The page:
Stepping into the workforce and navigating adulthood isn’t easy for anyone, no matter your age or experience. Between finding yourself, learning how to work with different personalities and building your own mark in your industry can get really overwhelming and confusing. For the most part, a lot of us can look to things like workplace tools, online resources, and even our mentors to get advice on things like work-life balance and skill set development. But the one thing we find a major lack of is advice on how to position yourself for a promotion and how to pitch yourself to your superiors.
A lot of successful leaders will probably tell you they’ve gained a lot of the opportunities they’ve had in life by going and asking for it instead of waiting for things to happen. It can seem a little bit unprofessional to directly ask for a promotion, especially a raise, but sometimes the reality is not every organization fosters a corporate culture based on internal growth, so sometimes when new positions come up it isn’t instinct to look within.
On the other hand, you might be in an organization that does, in fact, strive off developing and promoting from within so you want to be sure you’re well positioned to get noticed. Whatever your situation may be, learning how to professionally ask for what you want is one of the best ways to make your goals happen. Here are our best tips for helping you pitch your next promotion or raise!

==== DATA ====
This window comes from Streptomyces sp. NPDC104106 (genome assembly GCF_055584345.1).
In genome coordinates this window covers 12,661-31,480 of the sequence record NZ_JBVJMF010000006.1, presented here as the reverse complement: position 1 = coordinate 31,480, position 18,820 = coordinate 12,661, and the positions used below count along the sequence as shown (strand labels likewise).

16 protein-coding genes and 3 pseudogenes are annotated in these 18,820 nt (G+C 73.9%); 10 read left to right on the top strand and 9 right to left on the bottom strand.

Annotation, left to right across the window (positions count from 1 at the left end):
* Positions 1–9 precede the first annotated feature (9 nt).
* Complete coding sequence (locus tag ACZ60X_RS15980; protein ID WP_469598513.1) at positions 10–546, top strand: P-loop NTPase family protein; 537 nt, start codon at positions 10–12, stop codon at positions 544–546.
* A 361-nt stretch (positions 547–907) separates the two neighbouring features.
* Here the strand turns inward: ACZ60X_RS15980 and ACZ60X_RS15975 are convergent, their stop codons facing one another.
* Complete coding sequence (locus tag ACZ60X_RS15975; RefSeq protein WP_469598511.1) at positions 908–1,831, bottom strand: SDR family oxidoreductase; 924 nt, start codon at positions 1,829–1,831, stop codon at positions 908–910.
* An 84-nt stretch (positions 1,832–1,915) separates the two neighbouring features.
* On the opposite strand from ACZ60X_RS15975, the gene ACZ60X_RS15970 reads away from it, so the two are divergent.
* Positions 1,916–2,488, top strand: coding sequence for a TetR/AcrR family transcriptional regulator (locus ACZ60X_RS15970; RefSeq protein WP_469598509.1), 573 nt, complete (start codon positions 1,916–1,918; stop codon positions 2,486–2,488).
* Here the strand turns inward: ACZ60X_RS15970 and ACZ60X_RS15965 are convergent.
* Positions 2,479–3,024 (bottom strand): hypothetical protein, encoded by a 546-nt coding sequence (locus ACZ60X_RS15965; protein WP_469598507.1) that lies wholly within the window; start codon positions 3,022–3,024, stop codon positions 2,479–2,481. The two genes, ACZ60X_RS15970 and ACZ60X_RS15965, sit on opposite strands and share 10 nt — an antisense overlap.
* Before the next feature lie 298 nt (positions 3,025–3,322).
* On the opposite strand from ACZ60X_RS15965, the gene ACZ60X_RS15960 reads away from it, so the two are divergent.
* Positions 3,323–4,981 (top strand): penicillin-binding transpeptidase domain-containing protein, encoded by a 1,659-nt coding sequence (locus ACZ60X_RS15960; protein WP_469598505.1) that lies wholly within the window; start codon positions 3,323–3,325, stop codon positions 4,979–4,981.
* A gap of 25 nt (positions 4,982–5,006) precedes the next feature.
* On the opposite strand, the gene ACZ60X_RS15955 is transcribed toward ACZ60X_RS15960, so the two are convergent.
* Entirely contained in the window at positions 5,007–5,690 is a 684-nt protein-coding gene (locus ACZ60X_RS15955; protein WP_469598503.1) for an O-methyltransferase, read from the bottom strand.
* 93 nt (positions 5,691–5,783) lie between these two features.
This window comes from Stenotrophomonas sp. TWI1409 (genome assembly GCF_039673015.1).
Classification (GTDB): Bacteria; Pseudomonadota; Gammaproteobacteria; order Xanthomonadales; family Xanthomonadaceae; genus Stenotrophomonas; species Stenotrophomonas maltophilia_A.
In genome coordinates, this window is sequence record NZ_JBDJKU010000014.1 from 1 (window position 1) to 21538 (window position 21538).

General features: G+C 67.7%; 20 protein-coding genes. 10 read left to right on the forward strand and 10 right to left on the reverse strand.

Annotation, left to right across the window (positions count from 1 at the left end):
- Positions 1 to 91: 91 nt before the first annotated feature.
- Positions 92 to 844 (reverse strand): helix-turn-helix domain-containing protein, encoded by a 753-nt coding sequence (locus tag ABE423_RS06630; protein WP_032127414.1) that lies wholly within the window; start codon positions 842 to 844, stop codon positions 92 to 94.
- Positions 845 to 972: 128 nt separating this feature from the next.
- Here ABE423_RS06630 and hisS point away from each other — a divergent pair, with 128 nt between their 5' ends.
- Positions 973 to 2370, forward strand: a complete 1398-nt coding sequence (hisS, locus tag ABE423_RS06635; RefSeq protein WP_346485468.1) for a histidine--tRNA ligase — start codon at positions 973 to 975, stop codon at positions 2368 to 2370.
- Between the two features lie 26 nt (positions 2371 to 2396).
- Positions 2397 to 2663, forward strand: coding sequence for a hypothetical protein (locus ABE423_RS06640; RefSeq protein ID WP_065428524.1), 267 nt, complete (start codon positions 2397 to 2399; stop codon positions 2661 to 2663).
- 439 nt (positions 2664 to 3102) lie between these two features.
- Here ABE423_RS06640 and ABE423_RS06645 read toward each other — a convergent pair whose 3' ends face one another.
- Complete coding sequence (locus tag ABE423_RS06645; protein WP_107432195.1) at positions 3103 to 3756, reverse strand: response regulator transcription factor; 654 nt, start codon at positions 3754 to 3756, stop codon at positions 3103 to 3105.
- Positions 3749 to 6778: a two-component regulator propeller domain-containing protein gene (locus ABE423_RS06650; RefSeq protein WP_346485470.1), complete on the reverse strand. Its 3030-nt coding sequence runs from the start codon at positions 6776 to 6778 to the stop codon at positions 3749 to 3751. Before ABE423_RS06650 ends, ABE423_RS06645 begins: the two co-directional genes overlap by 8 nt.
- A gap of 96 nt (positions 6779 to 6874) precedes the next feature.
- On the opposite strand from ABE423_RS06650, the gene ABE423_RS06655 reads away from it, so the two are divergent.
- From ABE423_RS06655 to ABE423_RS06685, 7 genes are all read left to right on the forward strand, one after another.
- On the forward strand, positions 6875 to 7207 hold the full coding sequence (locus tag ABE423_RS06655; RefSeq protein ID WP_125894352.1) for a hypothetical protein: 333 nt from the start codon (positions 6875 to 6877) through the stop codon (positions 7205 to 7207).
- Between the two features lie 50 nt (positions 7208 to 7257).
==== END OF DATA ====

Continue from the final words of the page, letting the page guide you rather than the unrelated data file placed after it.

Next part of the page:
Have A Game Plan
The best thing about any project is to have a game plan — and a strong one at that. When it comes to looking for a promotion or asking for a raise, you want to make sure your plan is executed right. If your organization strongly fosters a culture of growth, look at using the resources they have like development programs or skill-building courses. In the case of companies that don’t offer these kinds of opportunities, you can work on ways to talk to your supervisor and how your growing benefits the organization. Pitching a raise is a bit different and will require a strong plan that doesn’t come off too demanding but still gets you what you deserve based on performance. At the end of it all, your plan needs to professionally justify your request, otherwise, it has little to no chance of being met.
Highlight Your Achievements
Now that you have a strategy on how you’re going to approach this, you’ll want to be sure to talk about your achievements and what you’ve contributed to the organization’s goals. Promotions aren’t awarded to those who don’t perform and in a competitive environment, you’ll have to be sure that what you contribute stands out amongst your peers. When talking about your achievements, you want them to be results driven and how your experiences can contribute more to your new role. Highlighting achievements is even more important when looking to justify a raise request, but you can also look to things as new accountabilities added to your role or perhaps the addition of people to your team which require managing or coaching. Referencing positive performance reviews is also a great way to talk to achievements your superiors have recognized.
Do Your Research
Your final piece before walking into your boss’s office should be doing your research on what positions are available in your organization. If there aren’t any current openings, but you’re being proactive and getting your name out there you could work on pinpointing areas of the business that interest you and fit your skill set and ways to work towards them. In the case of asking for a raise, you should research things like job level and position averages in your region. You also want to take a look at your current earnings and what would be a reasonable raise percentage based on the current economic environment. With all this data in mind, you can ensure whatever you’re requesting fits reasonably amongst this information.
Image courtesy of Vogue
By: M.J. Elle Toronto, @TheMJElle
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